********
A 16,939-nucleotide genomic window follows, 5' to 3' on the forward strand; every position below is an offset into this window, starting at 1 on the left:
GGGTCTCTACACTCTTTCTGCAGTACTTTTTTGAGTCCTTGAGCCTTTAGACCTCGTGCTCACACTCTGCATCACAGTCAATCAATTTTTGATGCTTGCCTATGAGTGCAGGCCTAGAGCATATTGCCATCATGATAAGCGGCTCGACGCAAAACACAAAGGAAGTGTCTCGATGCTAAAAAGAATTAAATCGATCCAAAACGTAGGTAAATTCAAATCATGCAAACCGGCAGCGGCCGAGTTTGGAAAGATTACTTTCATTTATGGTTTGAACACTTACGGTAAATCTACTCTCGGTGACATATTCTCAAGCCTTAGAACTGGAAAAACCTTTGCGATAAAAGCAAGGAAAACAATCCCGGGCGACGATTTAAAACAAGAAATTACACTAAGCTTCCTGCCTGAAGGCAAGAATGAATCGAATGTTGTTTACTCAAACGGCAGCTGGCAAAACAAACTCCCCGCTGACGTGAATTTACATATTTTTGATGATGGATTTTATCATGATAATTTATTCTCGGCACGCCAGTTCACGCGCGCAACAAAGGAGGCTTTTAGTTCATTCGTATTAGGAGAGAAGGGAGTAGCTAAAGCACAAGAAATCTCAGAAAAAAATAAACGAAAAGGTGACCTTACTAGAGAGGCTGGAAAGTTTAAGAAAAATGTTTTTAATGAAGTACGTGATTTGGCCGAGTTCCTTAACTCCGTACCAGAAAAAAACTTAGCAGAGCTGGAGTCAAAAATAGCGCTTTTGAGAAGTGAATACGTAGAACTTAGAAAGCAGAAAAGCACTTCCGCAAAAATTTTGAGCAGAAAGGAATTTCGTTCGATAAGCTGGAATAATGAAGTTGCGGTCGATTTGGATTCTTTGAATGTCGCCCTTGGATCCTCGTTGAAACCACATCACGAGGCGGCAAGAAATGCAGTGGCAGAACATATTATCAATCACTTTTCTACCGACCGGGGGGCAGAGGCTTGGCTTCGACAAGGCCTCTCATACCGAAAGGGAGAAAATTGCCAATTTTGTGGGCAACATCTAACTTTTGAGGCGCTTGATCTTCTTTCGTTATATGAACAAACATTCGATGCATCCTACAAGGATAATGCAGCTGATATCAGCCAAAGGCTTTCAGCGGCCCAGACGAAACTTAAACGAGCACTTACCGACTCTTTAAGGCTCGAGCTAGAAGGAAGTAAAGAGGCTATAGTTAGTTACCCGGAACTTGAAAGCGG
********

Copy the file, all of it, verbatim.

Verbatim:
A 16,939-nucleotide genomic window follows, 5' to 3' on the forward strand; every position below is an offset into this window, starting at 1 on the left:
GGGTCTCTACACTCTTTCTGCAGTACTTTTTTGAGTCCTTGAGCCTTTAGACCTCGTGCTCACACTCTGCATCACAGTCAATCAATTTTTGATGCTTGCCTATGAGTGCAGGCCTAGAGCATATTGCCATCATGATAAGCGGCTCGACGCAAAACACAAAGGAAGTGTCTCGATGCTAAAAAGAATTAAATCGATCCAAAACGTAGGTAAATTCAAATCATGCAAACCGGCAGCGGCCGAGTTTGGAAAGATTACTTTCATTTATGGTTTGAACACTTACGGTAAATCTACTCTCGGTGACATATTCTCAAGCCTTAGAACTGGAAAAACCTTTGCGATAAAAGCAAGGAAAACAATCCCGGGCGACGATTTAAAACAAGAAATTACACTAAGCTTCCTGCCTGAAGGCAAGAATGAATCGAATGTTGTTTACTCAAACGGCAGCTGGCAAAACAAACTCCCCGCTGACGTGAATTTACATATTTTTGATGATGGATTTTATCATGATAATTTATTCTCGGCACGCCAGTTCACGCGCGCAACAAAGGAGGCTTTTAGTTCATTCGTATTAGGAGAGAAGGGAGTAGCTAAAGCACAAGAAATCTCAGAAAAAAATAAACGAAAAGGTGACCTTACTAGAGAGGCTGGAAAGTTTAAGAAAAATGTTTTTAATGAAGTACGTGATTTGGCCGAGTTCCTTAACTCCGTACCAGAAAAAAACTTAGCAGAGCTGGAGTCAAAAATAGCGCTTTTGAGAAGTGAATACGTAGAACTTAGAAAGCAGAAAAGCACTTCCGCAAAAATTTTGAGCAGAAAGGAATTTCGTTCGATAAGCTGGAATAATGAAGTTGCGGTCGATTTGGATTCTTTGAATGTCGCCCTTGGATCCTCGTTGAAACCACATCACGAGGCGGCAAGAAATGCAGTGGCAGAACATATTATCAATCACTTTTCTACCGACCGGGGGGCAGAGGCTTGGCTTCGACAAGGCCTCTCATACCGAAAGGGAGAAAATTGCCAATTTTGTGGGCAACATCTAACTTTTGAGGCGCTTGATCTTCTTTCGTTATATGAACAAACATTCGATGCATCCTACAAGGATAATGCAGCTGATATCAGCCAAAGGCTTTCAGCGGCCCAGACGAAACTTAAACGAGCACTTACCGACTCTTTAAGGCTCGAGCTAGAAGGAAGTAAAGAGGCTATAGTTAGTTACCCGGAACTTGAAAGCGG